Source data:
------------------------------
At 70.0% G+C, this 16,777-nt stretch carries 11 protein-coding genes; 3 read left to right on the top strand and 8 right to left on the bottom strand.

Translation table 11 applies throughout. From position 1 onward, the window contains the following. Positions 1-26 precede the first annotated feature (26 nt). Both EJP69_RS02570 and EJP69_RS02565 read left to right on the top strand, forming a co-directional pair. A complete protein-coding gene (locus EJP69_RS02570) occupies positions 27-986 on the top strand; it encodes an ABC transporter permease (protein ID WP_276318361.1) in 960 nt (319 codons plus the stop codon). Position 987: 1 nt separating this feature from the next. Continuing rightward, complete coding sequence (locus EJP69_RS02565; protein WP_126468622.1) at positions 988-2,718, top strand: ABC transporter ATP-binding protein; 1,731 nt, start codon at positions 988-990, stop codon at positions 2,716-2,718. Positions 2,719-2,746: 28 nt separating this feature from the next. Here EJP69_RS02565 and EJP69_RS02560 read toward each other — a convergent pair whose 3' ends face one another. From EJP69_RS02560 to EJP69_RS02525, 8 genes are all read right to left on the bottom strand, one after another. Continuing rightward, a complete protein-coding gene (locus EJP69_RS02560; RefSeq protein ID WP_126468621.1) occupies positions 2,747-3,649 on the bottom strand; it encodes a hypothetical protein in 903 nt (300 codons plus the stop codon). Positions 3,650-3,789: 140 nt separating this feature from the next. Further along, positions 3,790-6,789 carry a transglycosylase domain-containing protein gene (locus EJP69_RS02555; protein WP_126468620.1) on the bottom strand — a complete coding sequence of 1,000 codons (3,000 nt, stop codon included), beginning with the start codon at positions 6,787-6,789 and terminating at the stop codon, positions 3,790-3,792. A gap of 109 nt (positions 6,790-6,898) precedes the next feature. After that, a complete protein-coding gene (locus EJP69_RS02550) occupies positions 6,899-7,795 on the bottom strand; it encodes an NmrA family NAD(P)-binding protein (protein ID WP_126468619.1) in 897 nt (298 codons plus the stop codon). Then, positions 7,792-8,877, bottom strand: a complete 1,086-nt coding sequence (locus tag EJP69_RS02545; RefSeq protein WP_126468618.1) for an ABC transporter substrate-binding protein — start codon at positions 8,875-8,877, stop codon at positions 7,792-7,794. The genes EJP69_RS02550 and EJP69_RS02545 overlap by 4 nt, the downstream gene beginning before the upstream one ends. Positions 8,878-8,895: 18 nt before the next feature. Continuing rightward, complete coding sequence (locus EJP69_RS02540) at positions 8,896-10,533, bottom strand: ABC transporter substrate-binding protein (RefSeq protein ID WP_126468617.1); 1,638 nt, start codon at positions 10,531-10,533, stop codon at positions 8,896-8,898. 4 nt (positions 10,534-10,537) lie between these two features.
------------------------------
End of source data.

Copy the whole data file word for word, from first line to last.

At 70.0% G+C, this 16,777-nt stretch carries 11 protein-coding genes; 3 read left to right on the top strand and 8 right to left on the bottom strand.

Translation table 11 applies throughout. From position 1 onward, the window contains the following. Positions 1-26 precede the first annotated feature (26 nt). Both EJP69_RS02570 and EJP69_RS02565 read left to right on the top strand, forming a co-directional pair. A complete protein-coding gene (locus EJP69_RS02570) occupies positions 27-986 on the top strand; it encodes an ABC transporter permease (protein ID WP_276318361.1) in 960 nt (319 codons plus the stop codon). Position 987: 1 nt separating this feature from the next. Continuing rightward, complete coding sequence (locus EJP69_RS02565; protein WP_126468622.1) at positions 988-2,718, top strand: ABC transporter ATP-binding protein; 1,731 nt, start codon at positions 988-990, stop codon at positions 2,716-2,718. Positions 2,719-2,746: 28 nt separating this feature from the next. Here EJP69_RS02565 and EJP69_RS02560 read toward each other — a convergent pair whose 3' ends face one another. From EJP69_RS02560 to EJP69_RS02525, 8 genes are all read right to left on the bottom strand, one after another. Continuing rightward, a complete protein-coding gene (locus EJP69_RS02560; RefSeq protein ID WP_126468621.1) occupies positions 2,747-3,649 on the bottom strand; it encodes a hypothetical protein in 903 nt (300 codons plus the stop codon). Positions 3,650-3,789: 140 nt separating this feature from the next. Further along, positions 3,790-6,789 carry a transglycosylase domain-containing protein gene (locus EJP69_RS02555; protein WP_126468620.1) on the bottom strand — a complete coding sequence of 1,000 codons (3,000 nt, stop codon included), beginning with the start codon at positions 6,787-6,789 and terminating at the stop codon, positions 3,790-3,792. A gap of 109 nt (positions 6,790-6,898) precedes the next feature. After that, a complete protein-coding gene (locus EJP69_RS02550) occupies positions 6,899-7,795 on the bottom strand; it encodes an NmrA family NAD(P)-binding protein (protein ID WP_126468619.1) in 897 nt (298 codons plus the stop codon). Then, positions 7,792-8,877, bottom strand: a complete 1,086-nt coding sequence (locus tag EJP69_RS02545; RefSeq protein WP_126468618.1) for an ABC transporter substrate-binding protein — start codon at positions 8,875-8,877, stop codon at positions 7,792-7,794. The genes EJP69_RS02550 and EJP69_RS02545 overlap by 4 nt, the downstream gene beginning before the upstream one ends. Positions 8,878-8,895: 18 nt before the next feature. Continuing rightward, complete coding sequence (locus EJP69_RS02540) at positions 8,896-10,533, bottom strand: ABC transporter substrate-binding protein (RefSeq protein ID WP_126468617.1); 1,638 nt, start codon at positions 10,531-10,533, stop codon at positions 8,896-8,898. 4 nt (positions 10,534-10,537) lie between these two features.